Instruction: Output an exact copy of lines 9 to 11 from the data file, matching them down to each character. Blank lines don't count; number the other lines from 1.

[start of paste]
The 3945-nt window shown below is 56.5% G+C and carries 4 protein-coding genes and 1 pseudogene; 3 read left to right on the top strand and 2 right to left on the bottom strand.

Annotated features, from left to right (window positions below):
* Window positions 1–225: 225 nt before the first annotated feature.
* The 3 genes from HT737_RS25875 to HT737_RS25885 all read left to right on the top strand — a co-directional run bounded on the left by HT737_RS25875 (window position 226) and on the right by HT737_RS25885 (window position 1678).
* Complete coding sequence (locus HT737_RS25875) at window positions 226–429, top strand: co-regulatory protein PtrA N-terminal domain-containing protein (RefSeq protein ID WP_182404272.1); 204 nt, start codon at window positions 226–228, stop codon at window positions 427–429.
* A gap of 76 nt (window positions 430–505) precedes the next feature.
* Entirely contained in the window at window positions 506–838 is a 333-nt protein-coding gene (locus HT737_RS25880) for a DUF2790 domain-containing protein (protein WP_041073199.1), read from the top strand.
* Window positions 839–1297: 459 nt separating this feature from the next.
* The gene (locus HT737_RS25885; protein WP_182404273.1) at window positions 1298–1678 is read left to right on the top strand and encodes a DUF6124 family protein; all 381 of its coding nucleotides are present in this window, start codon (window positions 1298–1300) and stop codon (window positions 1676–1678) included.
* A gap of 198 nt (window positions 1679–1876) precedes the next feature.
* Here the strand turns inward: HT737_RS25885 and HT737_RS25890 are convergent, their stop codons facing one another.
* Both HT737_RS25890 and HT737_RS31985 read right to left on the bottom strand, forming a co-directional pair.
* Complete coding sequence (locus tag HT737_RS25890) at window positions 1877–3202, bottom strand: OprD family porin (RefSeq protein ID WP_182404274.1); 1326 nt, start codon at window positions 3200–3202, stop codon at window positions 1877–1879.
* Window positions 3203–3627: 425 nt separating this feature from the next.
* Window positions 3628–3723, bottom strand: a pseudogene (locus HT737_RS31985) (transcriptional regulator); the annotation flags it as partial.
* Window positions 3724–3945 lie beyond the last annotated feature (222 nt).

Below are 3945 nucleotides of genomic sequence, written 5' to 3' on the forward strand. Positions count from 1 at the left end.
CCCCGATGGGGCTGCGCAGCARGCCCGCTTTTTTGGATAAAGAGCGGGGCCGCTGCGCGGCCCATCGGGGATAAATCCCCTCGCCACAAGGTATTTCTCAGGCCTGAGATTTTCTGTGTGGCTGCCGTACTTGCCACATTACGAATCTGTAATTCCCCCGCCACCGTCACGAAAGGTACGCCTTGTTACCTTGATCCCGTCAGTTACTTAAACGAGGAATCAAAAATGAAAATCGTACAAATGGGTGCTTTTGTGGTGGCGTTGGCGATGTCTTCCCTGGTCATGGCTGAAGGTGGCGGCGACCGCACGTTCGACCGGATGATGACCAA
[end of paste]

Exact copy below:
* The gene (locus HT737_RS25885; protein WP_182404273.1) at window positions 1298–1678 is read left to right on the top strand and encodes a DUF6124 family protein; all 381 of its coding nucleotides are present in this window, start codon (window positions 1298–1300) and stop codon (window positions 1676–1678) included.
* A gap of 198 nt (window positions 1679–1876) precedes the next feature.
* Here the strand turns inward: HT737_RS25885 and HT737_RS25890 are convergent, their stop codons facing one another.